In Family Lythraceae the Crepe myrtle is native to India and Asia.
They are common in Brisbane gardens, parks and streets.
They are deciduous shrubs or small trees up to 7 m tall.
They are often multi-stemed with long erect or drooping branches.
The smooth, thin bark on the trunk and large branches peels off each year.
This leaves mottled areas in greys, grey-green, browns and purplish or pinkish-brown.
Small twigs are 4 angled and may be smooth of have small, fine hairs.
The leaves vary from opposite to sub-opposite.
The petiole is absent or up to 2 mm long.
Leaves are mostly around 3 to 7 cm long and 2 to 4 cm wide.
The blade can be obovate, ovate, elliptic or almost round.
The tip can be rounded with a small mucro, tapering or notched and the edge may be wavy.
There may be a few hairs on the veins on the both surfaces but mainly the lower.
Before they fall the dark green leaves change to red, yellow or orange.
The terminal inflorescences, up to 20 cm long, are branched clusters of flowers.
They are approximately pyramidal with a wide base and tapering tip.
The densely packed flowers can weigh the branch ends down.
Inflorescences may have some tiny, fine hairs.
There are bracts and the individual flower stalks or pedicels have very small bracteoles.
There is a hypanthium with 6 triangular sepal lobes that curve inwards then flare out as the flower ages.
The tube is up to around 1 cm long and may have no, to obvious, ribs.
There is an annulus (ridge) on the inner base of the lobes.
There are no appendages (sometimes called an epicalyx) between the sepal lobes.
There are no hairs or some minute, fine ones.
There are typically 6 petals attached to the top of the hypanthium between the sepal lobes.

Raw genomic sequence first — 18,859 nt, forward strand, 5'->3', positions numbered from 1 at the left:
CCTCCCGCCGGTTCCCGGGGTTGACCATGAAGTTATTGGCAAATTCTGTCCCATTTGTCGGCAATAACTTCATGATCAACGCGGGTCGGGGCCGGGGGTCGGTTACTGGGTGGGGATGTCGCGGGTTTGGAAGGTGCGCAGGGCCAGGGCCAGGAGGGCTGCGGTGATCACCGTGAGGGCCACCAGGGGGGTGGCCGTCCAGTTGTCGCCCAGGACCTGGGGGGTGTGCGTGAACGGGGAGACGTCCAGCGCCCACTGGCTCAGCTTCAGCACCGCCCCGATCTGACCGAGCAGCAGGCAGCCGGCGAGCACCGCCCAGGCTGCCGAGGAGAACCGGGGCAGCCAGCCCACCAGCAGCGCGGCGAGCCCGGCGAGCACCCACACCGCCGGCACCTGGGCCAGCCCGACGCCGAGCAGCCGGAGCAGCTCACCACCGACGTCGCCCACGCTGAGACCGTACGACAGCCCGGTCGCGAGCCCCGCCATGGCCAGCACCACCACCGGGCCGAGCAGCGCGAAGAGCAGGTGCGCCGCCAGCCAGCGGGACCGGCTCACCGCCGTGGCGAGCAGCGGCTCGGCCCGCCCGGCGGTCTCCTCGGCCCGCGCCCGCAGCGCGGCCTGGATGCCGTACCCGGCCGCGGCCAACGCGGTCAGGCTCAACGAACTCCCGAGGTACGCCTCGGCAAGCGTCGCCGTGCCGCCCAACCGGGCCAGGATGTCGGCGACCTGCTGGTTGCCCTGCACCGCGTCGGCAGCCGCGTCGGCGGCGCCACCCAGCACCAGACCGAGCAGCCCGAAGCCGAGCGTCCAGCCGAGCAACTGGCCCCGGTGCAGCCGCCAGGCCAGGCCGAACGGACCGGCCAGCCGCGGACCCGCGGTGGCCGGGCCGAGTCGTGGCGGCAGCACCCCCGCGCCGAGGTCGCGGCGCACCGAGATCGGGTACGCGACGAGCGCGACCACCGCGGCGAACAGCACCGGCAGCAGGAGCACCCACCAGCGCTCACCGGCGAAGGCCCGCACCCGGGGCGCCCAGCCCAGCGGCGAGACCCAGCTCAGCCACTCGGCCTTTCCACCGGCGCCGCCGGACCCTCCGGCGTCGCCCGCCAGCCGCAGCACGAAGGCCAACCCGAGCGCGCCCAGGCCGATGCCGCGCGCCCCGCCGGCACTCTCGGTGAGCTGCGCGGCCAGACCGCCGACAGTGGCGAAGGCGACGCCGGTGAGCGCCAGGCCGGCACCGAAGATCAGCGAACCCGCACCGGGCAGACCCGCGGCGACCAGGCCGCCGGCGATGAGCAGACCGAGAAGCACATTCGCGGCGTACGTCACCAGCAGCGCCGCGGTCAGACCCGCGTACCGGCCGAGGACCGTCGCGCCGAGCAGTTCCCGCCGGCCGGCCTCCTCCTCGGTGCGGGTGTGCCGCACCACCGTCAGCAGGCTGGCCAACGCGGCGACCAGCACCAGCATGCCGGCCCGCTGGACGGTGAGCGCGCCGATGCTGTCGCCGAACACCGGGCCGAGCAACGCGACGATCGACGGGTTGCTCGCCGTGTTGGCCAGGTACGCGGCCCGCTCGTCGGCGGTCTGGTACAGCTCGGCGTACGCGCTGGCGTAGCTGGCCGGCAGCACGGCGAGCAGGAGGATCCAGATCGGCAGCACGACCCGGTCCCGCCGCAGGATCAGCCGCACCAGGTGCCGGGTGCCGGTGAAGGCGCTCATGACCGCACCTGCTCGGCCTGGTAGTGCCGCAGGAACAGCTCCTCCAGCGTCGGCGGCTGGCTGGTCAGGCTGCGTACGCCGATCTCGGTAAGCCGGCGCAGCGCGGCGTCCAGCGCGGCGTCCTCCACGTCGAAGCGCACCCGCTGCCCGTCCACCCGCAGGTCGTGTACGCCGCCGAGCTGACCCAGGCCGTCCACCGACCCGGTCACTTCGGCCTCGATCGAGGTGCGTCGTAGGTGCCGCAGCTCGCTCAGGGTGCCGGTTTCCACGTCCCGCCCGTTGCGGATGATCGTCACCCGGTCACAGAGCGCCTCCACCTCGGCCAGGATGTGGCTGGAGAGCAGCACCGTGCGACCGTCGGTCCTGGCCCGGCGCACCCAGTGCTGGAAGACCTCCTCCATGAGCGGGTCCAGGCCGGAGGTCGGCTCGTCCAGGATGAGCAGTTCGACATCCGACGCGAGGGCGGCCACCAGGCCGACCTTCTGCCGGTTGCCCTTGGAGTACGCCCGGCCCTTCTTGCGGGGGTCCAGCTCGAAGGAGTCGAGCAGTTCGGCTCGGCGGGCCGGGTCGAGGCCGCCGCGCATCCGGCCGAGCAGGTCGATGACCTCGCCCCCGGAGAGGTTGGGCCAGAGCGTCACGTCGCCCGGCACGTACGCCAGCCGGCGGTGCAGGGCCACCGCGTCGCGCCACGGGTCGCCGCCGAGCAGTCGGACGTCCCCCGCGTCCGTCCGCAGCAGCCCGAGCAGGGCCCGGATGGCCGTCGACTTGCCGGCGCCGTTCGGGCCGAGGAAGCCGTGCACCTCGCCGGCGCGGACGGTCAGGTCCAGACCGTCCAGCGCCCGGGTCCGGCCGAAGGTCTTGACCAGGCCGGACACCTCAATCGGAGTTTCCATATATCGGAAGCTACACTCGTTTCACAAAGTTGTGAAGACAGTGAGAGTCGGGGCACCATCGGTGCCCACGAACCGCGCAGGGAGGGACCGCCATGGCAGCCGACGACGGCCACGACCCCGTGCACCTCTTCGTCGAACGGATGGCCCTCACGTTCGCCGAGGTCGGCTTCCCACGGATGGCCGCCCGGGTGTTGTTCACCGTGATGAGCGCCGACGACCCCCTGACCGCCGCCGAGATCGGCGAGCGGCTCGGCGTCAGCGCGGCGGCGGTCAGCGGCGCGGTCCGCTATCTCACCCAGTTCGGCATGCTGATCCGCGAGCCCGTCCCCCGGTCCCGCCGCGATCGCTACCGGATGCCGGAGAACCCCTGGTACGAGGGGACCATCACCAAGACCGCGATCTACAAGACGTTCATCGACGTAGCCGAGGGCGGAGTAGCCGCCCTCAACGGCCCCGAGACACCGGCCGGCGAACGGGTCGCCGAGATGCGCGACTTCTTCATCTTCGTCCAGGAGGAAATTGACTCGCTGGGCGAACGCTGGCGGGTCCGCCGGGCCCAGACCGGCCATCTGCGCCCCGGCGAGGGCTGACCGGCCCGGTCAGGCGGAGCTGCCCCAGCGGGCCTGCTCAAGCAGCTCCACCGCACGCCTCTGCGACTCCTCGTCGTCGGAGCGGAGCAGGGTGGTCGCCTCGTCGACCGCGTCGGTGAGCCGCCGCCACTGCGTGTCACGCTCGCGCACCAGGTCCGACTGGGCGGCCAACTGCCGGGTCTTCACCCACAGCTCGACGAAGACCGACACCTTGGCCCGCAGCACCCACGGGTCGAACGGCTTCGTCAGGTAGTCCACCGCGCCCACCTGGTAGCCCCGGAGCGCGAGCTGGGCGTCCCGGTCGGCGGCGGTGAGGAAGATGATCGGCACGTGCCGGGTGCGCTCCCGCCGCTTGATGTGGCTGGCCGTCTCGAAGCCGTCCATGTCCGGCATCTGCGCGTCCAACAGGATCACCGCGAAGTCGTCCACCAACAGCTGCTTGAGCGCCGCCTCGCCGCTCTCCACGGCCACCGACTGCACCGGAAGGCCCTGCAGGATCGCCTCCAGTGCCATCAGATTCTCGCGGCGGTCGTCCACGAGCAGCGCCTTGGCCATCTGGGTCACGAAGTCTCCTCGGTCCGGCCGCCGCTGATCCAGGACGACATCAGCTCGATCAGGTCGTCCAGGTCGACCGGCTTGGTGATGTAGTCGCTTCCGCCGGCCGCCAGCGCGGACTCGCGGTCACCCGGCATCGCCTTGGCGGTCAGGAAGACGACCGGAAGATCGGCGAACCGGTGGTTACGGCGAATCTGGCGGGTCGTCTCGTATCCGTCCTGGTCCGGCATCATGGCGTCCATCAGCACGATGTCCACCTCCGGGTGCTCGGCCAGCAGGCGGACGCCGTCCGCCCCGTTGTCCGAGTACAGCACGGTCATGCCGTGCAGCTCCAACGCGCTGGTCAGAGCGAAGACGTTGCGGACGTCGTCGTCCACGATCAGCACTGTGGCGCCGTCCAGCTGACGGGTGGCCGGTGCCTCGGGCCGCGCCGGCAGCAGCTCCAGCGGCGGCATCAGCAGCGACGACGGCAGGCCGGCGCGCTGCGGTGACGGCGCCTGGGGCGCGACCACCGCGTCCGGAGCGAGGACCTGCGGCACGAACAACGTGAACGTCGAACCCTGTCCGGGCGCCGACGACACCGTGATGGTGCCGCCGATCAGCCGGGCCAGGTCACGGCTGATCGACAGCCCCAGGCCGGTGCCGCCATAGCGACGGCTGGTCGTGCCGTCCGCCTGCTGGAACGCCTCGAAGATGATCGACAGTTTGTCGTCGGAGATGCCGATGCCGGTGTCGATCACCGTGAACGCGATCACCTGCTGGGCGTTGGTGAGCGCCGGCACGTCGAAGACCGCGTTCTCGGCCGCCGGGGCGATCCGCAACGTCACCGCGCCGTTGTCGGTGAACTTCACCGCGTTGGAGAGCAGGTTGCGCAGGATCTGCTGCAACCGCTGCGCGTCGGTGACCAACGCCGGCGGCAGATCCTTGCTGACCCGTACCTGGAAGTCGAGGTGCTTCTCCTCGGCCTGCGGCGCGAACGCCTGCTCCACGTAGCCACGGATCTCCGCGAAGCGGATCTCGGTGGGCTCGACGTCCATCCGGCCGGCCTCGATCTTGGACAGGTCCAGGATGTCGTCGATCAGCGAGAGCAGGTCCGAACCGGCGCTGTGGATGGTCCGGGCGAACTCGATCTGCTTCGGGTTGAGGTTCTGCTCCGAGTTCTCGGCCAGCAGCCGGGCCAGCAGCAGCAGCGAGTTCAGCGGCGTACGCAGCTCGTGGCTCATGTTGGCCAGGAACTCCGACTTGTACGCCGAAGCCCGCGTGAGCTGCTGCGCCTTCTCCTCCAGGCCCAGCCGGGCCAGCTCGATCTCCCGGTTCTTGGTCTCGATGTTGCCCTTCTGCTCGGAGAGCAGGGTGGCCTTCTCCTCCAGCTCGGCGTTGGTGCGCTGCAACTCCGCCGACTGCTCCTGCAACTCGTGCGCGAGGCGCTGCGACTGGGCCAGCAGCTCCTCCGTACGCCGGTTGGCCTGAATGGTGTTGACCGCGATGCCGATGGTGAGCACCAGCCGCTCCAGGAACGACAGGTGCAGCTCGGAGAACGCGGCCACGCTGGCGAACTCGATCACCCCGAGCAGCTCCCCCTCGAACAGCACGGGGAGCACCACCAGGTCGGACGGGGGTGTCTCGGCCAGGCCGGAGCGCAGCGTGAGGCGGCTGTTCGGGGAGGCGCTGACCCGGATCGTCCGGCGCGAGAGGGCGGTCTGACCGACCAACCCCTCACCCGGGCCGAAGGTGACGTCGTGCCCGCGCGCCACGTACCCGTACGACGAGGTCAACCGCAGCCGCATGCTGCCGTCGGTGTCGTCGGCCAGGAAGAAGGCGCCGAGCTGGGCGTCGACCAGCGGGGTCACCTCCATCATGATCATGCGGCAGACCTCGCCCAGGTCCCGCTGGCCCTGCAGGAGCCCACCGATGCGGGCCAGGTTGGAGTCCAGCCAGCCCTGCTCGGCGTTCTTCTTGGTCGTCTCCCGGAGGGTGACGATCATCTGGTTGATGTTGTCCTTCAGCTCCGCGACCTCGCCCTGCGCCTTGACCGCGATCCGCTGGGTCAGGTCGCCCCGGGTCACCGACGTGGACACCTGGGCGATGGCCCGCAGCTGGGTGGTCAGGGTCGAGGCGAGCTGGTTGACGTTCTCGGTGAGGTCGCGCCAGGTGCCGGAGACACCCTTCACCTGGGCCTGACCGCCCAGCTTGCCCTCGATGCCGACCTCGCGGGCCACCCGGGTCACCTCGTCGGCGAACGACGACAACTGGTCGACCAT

Petals have a narrow, clawed base up to 1 cm long.
The round, wrinkled blade is 1 to 2 cm across.
Trees can have flowers in white or shades of red, pink, mauve or purple.
There are numerous (36 to 42) stamens inserted near the base of the hypanthium.
The outer whorl have longer, thicker filaments and larger anthers.
The inner whorl have shorter, fine filaments and smaller anthers.
The filaments are tangled together.
The superior green ovary has no hairs.
There is a single style that can be straight, bent or twisted.
There is a small, capitate stigma.
The fruit are brown, ellipsoidal capsules up to around 1 cm long.
Each has 6 (4) chambers with small, 8 mm seeds with an apical wing.
Hybrids and cultivars.
There are many, many hybrids and cultivars of L. indica but these days most are from crossing
L. idica with L. fauriei which has white flowers and is more mildew resistent.
There are dwarf plants, shrubs and trees with rough or smooth, colourful bark.
Leaves may be tinged with bronze or turn yellow, red, purplish-red or orange before falling.
One series of cultivars have dark burgendy leaves that are almost black.
Flower colours include white and white with prominent gold anthers.
Reds are described as light, deep, brilliant, cherry, crimson or watermelon.
One cultivar has a mix of red and white flowers.
Pink flowers can be coral, hot or hot-musk pink and pink with reddish or white edges.
There are light or dark lavender flowers, shades of purple and some described as blue.
Some cultivars have up to 100 stamens with bright yellow anthers.